Wikipedia talk:Manual of Style (dates and numbers)/Archive 80

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Another inflexibility in the autoformatting system

Discussion on this page appears to have uncovered yet another disadvantage of WikiMedia's date-formatting mechanism: it won't allow the final (parenthetical) comma after North American date formatting without forcing it on other formats (which do not want it). In other words, you can't autoformat "The October 5, 1999, stockmarket correction ...", without forcing the display of "The 5 October 1999, stockmarket correction", which non-Americans will object to.

Here's a list of the dysfunctional aspects of the autoformatting system.

  • It's conflated with the linking function, thus forcing the intrusive blue colour and, depending on settings, underlining, for the display. This has all of the disadvantages of overlinking, such as the tendency to dilute the distinctive appearance of high-value links.
  • It won't allow the North American final comma.
  • It won't allow the economical rendering of date ranges, such as October 5–7, 1999, such as MOSNUM favours for percentage and unit ranges, instead forcing both dates to be spelled out in full hedgehog fashion (October 5, 1999 – October 7, 1999).
  • It won't allow the date-slash, specifically mentioned as an option by MOSNUM (the night of May 30/31).
  • It works only for Wikipedians who have selected a format (a tiny proportion of readers).

It's little wonder that I resisted the partial backflip on the relaxation of the mandatory use of autoformatting in the recent overhaul of MOSNUM. I want to put it to you that we should not be insisting that dates are "normally autoformatted". I, for one, actively encourage WPians not to use it until it's fixed. Tony 13:11, 16 August 2007 (UTC)

  • This, however, seems sensible. Simply not autoformatting date ranges would avoid a lot of this; and unless May 30/31 is followed by a year, it wouldn't be autoformatted anyway. A Bugzilla report should get the autoformatting to deal with the comma, both producing it when necessary and absorbing it when the date is changed from American to British English; although the latter runs the risk that the final comma is marking both the year and the end of phrase. Septentrionalis PMAnderson 16:42, 16 August 2007 (UTC) Septentrionalis PMAnderson 16:39, 16 August 2007 (UTC)
  • Saying nothing about the flatly ungrammatical "the attacks of September 11, 2001 are the" is contrary to the purpose of the MOS. The judgment that the automagic system is more important than American grammar is for editors to make; I think it is clear how I would make it, but others may differ. We should at least discuss the issue; silence encourages literate editors to add the comma, without realizing that there is a problem. Septentrionalis PMAnderson 17:55, 16 August 2007 (UTC)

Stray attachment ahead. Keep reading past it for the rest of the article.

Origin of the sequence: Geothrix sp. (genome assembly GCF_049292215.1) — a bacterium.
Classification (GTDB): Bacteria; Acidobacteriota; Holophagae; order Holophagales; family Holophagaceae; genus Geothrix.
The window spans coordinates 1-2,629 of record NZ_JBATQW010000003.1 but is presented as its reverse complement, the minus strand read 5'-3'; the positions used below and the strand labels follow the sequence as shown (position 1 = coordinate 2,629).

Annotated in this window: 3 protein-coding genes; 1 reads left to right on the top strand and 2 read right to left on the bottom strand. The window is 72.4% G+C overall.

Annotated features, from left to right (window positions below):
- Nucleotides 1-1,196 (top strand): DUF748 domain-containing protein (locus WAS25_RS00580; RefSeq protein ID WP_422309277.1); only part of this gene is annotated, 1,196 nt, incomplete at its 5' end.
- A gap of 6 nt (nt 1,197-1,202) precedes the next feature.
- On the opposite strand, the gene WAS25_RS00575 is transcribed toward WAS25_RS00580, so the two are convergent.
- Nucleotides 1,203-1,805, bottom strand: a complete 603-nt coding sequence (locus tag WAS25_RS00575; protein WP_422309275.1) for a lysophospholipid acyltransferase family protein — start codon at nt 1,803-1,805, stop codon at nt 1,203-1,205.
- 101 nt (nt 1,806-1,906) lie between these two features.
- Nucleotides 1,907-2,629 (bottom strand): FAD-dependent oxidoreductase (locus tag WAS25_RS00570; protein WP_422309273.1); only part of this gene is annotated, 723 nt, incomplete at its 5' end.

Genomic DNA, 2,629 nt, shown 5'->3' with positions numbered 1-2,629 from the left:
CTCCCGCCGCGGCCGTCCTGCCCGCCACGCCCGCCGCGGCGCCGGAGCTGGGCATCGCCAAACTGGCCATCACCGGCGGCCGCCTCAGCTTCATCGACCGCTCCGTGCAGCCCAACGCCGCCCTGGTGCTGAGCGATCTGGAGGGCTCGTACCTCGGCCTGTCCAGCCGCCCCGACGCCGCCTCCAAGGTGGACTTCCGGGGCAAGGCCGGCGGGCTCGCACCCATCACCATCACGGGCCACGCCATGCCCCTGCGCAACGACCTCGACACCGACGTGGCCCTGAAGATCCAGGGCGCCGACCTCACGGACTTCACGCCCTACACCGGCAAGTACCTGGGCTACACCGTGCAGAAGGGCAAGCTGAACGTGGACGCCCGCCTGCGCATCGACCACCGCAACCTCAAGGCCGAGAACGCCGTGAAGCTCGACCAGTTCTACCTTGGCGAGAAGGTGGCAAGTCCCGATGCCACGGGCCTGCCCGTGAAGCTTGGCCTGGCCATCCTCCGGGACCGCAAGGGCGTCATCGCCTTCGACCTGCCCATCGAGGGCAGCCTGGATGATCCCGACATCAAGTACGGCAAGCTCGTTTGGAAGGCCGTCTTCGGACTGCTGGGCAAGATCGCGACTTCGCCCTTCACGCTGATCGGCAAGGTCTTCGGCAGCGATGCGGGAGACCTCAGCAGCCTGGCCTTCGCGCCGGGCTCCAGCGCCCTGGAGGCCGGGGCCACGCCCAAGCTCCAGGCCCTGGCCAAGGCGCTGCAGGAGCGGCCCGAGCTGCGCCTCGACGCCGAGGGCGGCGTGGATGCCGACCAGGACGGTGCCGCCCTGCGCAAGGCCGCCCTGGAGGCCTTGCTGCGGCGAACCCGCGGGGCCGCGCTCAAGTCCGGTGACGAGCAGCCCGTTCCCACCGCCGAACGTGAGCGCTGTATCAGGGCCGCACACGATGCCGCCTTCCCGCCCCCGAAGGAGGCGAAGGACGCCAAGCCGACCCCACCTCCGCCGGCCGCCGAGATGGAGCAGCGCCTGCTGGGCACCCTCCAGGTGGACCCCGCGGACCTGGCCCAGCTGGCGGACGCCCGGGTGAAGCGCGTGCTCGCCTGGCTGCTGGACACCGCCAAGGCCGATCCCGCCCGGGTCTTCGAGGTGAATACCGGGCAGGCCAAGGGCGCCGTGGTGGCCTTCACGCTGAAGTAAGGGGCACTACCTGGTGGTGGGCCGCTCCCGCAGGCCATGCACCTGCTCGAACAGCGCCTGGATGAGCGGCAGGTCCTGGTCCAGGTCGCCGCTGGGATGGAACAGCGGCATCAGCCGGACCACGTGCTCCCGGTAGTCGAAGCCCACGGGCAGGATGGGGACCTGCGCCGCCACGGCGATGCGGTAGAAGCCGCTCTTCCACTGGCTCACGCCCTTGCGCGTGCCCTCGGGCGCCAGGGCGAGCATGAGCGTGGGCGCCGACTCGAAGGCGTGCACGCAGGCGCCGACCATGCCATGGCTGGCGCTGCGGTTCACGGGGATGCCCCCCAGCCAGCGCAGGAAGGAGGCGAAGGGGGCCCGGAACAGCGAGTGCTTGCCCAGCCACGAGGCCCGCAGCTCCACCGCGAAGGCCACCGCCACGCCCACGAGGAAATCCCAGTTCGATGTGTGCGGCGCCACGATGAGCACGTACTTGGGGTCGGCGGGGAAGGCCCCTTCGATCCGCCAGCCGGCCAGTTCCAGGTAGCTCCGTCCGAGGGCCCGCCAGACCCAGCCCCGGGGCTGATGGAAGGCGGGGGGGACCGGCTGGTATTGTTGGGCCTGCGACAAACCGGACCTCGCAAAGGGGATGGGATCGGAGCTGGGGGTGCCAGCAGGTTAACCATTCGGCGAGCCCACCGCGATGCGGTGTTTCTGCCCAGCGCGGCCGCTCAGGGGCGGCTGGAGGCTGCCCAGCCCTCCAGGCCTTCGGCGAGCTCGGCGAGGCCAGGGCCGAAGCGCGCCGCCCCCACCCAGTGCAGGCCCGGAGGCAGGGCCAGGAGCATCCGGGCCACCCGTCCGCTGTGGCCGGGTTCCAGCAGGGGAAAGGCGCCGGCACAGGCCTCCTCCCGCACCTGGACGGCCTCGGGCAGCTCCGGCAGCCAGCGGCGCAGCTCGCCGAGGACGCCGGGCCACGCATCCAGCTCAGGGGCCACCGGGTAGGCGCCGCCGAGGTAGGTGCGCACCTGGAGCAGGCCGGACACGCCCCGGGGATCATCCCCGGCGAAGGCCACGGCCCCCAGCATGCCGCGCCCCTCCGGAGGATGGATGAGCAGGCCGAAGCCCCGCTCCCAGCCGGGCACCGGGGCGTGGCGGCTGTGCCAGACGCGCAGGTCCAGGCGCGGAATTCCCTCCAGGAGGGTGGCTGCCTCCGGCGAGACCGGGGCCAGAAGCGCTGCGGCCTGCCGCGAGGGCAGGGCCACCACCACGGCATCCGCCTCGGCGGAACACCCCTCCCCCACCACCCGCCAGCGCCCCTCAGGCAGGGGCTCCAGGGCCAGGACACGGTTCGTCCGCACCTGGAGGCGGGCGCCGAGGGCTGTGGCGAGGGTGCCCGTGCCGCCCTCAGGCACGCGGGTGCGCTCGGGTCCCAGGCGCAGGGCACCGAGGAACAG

• What Chris removed was the statement of fact:
      In American English, the month-day-year style of dating ("The attacks of September 11, 2001, were among the most serious.") treats the year as parenthetical; as in the example, the year is divided off from the rest of the sentence by commas. If the year is immediately followed by other puncutation ("on September 11, 2001; the world..."), the trailing comma is omitted.
    Does he dispute this? Septentrionalis PMAnderson 18:36, 16 August 2007 (UTC)
    • I don't think any of us dispute it, but the problem remains that you can't autoformat and add the comma, because it will screw up the date in non-US formats. This, I suggest, is why the phenomenon of not inserting the commain the US format, contrary to what now appears to have been standard practice all along, emerged in the first place on wiki (non-US WPians, of course, come along and remove any comma because it looks odd in their display).
This is yet another reason, IMV, that we need to weaken the "normally" in the guideline for "Autoformatting and linking". Let me warn you that moving the developers over at Bugzilla is like trying to shift an ocean liner. We tried for a second time (with 84 signatures, as well written argument, and no objections) and failed WRT the relatively simple task of producing a parallel script (something like <<date>>, but whatever they felt like choosing) that would not link. I'm not a developer—nothing like it—but something tells me that they'll throw up their hands at being asked to solve all of the problems in the list above (well, the first four). I think the non-linking, the US comma, and the date-range issues are the priorities, in that order. The US comma is not easy to fix, because the function will have to distinguish between instances where there's another punctuation sign in place of the comma. Possible, but not straightforward.
I know that SMcCandlish is keen to make another push, and has hinted that this time we need to start higher up the food chain. Tony 23:38, 16 August 2007 (UTC)
I don't think that non-implementation will bother many American readers, anyway. The comma after the year is more commonly dropped than used. Askari Mark (Talk) 03:04, 17 August 2007 (UTC)
Anderson, months-days are explicitly enabled by autoformatting: May 30 responds to the order of the setting. The slashed date renders a broken link. Tony 06:43, 17 August 2007 (UTC)